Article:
Fecal Indicator Bacteria Concentrations in Furman Lake and its Feeder Streams

Philip Hearn, TJ Melton, Emily Tripp, and Victoria Grimm-Oropesa

SUMMARY
One of the primary objectives of the Lake Restoration Project is to improve the water quality of the lake by reducing the amount of fecal bacteria. The Environmental Protection Agency (EPA) and South Carolina Department of Health and Environmental Control (SCDHEC) set limits for fecal coliform, E. coli, and Enterococcus concentrations in recreational waters at 126 cells/100mL (EPA), fecal coliform at 200 cells/mL (Sc DHEC), and Enteroococcus at 33 cells/100mL (EPA). In previous years, students enjoyed activities such as boating, swimming, and fishing in Furman Lake. Nowadays, these practices are prohibited due to elevated concentrations of total coliform, Escherichia coli, and Enterococcus sp.
There are two tributary streams feeding Furman Lake (Fig. 1) . We analyzed water chemistry and fecal indicator bacteria concentrations from the tributary passing under Poinsett Highway and through North Village Apartments. The other tributary passes through a forested area. Previous research has demonstrated that urbanization leads to increased concentrations of fecal indicator bacteria; therefore, we sampled five sites along the North Village Stream. We sampled upstream and downstream of both Poinsett Highway and North Village Apartments in order to assess the source of the elevated bacterial concentrations.
We found significantly elevated total coliform concentrations downstream of North Village (FU0G, FU01) as compared to levels upstream of Poinsett Highway (Fig. 2). There were no significant differences in E. coli or Enterococcus sp. concentrations among the five sites, however, and levels of these E. coli and Enterococcus were below EPA thresholds (Fig. 3,4). Additionally, water temperatures were higher downstream of North Village which may be due to increased impervious surface runoff. There is a significant correlation between dissolved oxygen and E. coli concentration (r=0.631 p=0.0018, ). Total coliform and temperature were positively correlated ( r=0.7533 p=0.0012).
Further research could assess the stream quality by means of fecal indicator bacterial concentrations in both tributary streams feeding Furman Lake. More sampling would improve the statistical strength and enable us to understand trends in water chemistry and bacterial concentrations over time. Two streams feed into the Furman Lake Stream, and another potential study involves testing the water quality of these headwaters.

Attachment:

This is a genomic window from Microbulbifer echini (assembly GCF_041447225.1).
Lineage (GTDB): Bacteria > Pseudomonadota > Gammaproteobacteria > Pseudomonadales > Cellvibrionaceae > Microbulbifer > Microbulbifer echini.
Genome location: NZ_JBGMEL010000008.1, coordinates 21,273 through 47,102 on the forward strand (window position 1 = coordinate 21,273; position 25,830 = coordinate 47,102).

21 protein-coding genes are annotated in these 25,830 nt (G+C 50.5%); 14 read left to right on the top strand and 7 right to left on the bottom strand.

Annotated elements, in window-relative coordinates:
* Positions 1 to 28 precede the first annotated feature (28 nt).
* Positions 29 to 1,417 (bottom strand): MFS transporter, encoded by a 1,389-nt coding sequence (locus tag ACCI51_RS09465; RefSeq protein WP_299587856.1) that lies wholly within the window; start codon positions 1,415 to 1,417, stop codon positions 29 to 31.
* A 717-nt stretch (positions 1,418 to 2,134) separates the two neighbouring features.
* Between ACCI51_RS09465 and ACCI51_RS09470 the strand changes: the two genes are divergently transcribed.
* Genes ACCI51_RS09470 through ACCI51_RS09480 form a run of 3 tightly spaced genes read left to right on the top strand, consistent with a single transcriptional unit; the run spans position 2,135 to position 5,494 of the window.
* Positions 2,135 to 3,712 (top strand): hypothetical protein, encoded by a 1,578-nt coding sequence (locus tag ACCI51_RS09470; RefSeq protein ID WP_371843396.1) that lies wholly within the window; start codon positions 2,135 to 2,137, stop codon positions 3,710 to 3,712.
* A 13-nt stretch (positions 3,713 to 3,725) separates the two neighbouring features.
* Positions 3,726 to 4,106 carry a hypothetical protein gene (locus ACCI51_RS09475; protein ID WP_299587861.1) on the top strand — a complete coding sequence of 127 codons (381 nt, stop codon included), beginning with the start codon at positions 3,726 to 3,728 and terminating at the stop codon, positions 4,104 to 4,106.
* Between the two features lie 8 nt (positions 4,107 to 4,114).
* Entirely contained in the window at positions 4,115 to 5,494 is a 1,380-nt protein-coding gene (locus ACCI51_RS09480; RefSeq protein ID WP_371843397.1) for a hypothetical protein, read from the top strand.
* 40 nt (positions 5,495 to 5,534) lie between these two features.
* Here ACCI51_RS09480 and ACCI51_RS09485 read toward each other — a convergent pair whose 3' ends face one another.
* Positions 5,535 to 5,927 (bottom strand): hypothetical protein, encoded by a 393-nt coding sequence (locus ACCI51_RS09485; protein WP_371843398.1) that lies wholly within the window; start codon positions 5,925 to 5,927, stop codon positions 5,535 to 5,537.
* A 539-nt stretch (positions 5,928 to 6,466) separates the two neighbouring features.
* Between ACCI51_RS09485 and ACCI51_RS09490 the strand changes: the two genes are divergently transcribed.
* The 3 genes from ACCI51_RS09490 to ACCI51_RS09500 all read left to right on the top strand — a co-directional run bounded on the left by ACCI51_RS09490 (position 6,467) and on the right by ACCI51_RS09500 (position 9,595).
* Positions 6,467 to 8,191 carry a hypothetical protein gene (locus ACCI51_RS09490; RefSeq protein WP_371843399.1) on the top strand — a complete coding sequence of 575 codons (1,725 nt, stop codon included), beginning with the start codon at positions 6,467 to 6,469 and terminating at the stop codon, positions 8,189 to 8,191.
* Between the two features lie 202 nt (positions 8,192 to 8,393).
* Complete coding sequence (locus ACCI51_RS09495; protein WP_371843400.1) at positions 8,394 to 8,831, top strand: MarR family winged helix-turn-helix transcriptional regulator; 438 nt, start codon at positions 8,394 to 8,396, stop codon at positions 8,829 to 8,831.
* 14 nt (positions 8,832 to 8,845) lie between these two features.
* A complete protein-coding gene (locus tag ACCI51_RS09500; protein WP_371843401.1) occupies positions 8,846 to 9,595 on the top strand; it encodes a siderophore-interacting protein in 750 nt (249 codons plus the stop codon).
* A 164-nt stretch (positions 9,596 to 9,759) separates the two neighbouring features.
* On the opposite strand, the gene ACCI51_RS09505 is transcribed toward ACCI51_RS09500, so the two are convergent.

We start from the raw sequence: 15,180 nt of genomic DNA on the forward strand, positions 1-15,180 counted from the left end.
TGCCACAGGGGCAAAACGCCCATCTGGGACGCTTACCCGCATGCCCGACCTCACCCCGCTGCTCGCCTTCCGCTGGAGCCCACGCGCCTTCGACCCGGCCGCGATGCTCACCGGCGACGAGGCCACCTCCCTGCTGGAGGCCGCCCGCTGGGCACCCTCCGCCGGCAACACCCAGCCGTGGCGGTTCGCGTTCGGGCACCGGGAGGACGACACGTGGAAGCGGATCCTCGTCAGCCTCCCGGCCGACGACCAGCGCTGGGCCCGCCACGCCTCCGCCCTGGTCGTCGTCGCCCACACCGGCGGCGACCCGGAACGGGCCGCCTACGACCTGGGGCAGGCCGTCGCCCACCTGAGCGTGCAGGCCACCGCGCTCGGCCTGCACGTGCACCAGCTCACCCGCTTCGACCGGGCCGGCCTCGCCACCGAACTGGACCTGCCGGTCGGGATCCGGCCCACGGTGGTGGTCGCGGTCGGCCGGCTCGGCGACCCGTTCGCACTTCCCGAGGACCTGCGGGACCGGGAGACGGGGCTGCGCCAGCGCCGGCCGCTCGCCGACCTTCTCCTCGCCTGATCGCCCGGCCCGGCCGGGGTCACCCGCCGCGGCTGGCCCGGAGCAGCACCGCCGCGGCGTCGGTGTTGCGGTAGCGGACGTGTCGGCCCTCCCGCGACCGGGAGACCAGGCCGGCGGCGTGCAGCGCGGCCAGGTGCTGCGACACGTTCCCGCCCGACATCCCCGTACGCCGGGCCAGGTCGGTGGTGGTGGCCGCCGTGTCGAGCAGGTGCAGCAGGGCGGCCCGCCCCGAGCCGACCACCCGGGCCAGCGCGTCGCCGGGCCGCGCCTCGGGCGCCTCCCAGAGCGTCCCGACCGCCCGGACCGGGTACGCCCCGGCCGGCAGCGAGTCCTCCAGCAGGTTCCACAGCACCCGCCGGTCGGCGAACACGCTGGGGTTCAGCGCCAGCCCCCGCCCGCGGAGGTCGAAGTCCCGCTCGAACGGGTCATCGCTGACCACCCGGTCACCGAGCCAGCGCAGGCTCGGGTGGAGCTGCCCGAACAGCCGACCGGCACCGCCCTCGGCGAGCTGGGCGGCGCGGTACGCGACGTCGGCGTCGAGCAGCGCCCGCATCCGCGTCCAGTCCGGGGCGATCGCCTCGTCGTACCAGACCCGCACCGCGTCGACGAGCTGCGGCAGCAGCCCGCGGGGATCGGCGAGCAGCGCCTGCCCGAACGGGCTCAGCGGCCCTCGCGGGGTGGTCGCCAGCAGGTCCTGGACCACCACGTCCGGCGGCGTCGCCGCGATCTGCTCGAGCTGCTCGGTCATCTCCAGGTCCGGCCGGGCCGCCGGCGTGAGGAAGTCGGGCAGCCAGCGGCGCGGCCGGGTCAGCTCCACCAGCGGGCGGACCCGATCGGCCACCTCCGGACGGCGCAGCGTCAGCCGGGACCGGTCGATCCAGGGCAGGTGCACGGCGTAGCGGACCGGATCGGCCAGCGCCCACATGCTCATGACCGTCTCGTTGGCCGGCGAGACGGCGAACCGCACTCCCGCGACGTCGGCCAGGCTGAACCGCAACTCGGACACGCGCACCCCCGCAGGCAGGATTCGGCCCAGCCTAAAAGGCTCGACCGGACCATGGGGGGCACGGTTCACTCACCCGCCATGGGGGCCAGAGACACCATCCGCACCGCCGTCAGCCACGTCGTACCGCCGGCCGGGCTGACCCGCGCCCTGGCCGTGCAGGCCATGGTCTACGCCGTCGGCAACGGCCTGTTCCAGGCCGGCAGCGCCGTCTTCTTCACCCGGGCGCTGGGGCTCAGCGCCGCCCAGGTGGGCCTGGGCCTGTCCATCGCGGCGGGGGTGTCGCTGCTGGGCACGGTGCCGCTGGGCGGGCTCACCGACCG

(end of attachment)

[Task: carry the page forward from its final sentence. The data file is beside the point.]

Figure 1. Map of collection sites of second order streams feeding Furman Lake in Greenville, SC. FU0G, FU01, FU00, FUDP, and FUUP were sampled three times on April 7, 2010 for chemical and bacterial data. Conductivity, pH, dissolved oxygen, temperature, and fecal indicator bacteria concentration were quantified at each of five sites. Previous fecal indicator bacteria quantification has been recorded from FU01, FU04, and FU05 between July 2006 and November 2009. Black lines represent streams and dots represent sample collection sites.


 

Figure 2. Mean total coliform concentrations in a second order stream feeding Furman Lake in Greenville, SC. FU0G, FU01, FU00, FUDP, and FUUP were sampled three times on April 7, 2010. Total coliform concentrations were statistically different among the five collection site according to ANOVA (p=0.0298). 



Figure 3. E. coli concentrations in a second order stream feeding Furman Lake in Greenville, SC. FU0G, FU01, FU00, FUDP, and FUUP were sampled three times on April 7, 2010. E. coli concentrations were not significantly different among the five collection site according to Kruskal-Wallis analysis (p=0.0705).

 


Figure 4. Enterococcus sp. concentrations in a second order stream feeding Furman Lake in Greenville, SC. FU0G, FU01, FU00, FUDP, and FUUP were sampled three times on April 7, 2010. Enterococcus concentrations were not significantly different among the five collection site according to Kruskal-Wallis analysis (p=0.3820).

 


 

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